It was the usual hectic office day and with somnolent eyes I boarded the cab back home. Nothing else to do than dosing off, I just switched on my cellphone to check the mail. First mail in the inbox flashed before my eyes, a flash that I can never forget. It read, "Selected for provisional admission at IIFT". My happiness knew no bounds.
This journey started more than a year back, when I was trying to shuffle a 9 hour shift as a software engineer at a leading US based MNC and as an MBA aspirant determined to make it to the top 10 B schools. Balancing both the things with reasonable efficiency was a challenge but then I never wanted things to come by easy. Coaxed several time by my parents to shun the job and chase the MBA dream was never my cup of tea and so, in my case, time management was the key. Sacrificing my weekend sleep for CAT prep was the mantra I stuck to. Being a CAT repeater, I had the study material already and so armed with a test series, I got into preparation mode. As this was already my second attempt, I was resolute to make it my final one too.
Weekdays were hectic due to the job but late night bursts of two hours helped me to get revise what all I had learnt in my previous attempt. Weekdays were meant for taking tests and managing my time through the exam in order to fine tune a strategy. It required 6 months of the vicious circle of reading, mocks, analysis and sometimes even a re-analysis and finally I formulated a strategy. MBA exams, no matter how intimidating they may appear, are exams which test how well you do under pressure. The syllabi is easy, way easier than the draconian IIT-JEE that most of engineers take. So, at the end of the day, I knew that if your strategy is in place and you have tested it several times, you have taken a giant step towards your dream school.
The exam season started in October with NMAT, followed by the nocturnal November where in I had back to back exams- CAT and IIFT on successive days. The results were out even before I took TISS NET in December. I heaved a sigh of relief. Yes, I had the shortlists from a few premier B schools. The dream turning into a reality was in vision
The next step- GD-PI-WAT. Apparently, the most important factor behind my success was pulling up my socks for this final stag of the admission process. No matter how high one scores in the written test, a poor performance in this stage can lead to catastrophic outcomes. I joined a good Personality Development Program(PDP) to hone my soft skills and gain some confidence before the judgment day. It turned out to be a very useful element in my call conversions as I nailed my IIFT GD and had decent interviews for all my schools. Hence, I converted my best call and realised my dream to study at a top school.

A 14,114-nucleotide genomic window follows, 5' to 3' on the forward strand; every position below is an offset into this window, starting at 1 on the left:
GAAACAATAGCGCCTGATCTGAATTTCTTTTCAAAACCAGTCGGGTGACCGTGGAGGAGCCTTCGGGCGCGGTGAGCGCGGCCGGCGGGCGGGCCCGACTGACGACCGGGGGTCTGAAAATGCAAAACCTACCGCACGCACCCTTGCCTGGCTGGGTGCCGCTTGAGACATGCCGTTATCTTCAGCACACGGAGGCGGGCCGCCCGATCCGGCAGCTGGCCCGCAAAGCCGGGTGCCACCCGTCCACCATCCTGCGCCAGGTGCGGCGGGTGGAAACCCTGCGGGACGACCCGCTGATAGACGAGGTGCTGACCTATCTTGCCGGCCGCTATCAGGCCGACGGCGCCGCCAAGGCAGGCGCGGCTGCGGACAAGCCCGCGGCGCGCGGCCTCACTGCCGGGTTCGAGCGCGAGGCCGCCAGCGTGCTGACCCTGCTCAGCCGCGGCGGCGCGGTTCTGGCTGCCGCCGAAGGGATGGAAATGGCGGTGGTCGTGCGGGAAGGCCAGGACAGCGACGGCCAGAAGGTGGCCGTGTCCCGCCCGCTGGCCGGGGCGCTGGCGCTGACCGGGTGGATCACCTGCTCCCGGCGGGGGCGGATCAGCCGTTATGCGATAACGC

The drill was arduous but given a chance I'd like to redo it all over again. My preparation over the two years taught me patience and fortified my belief in the concept of karma. All my teachers and friends have been the backbone on which my success rests. I learnt more as a person in these last two years than I ever imagined.
My two cents for MBA aspirants-
1. Don't think too much about your profile. Even average profiles convert top ranked schools. I am a living example of that.
2. If you're reasonably comfortable with your job, do not leave it for MBA preparation. Working along with prep is something that thousands of successful aspirants resort to and it embellishes the time management trait that is so important for a management degree aspirant.
3. Analysing mocks is very important. All my mentors at coaching re-iterated this and they couldn't have been more correct.
4. Too many cooks spoil the broth. Don't flock through the reading material of multiple institutes. Stick to one religiously.
5. Don't let mocks scores dwindle your confidence. Take them with a pinch of salt but ameliorate with each test.
6. The written test is just half the battle won. The other half is preparing for the GD-PI-WAT process. Don't negate that at any cost.
That's all folks.
The writer is an MBA student at Indian Institute of Foreign Trade. He has worked as a software engineer prior to this. He loves to blog, travel and quiz whenever he finds time.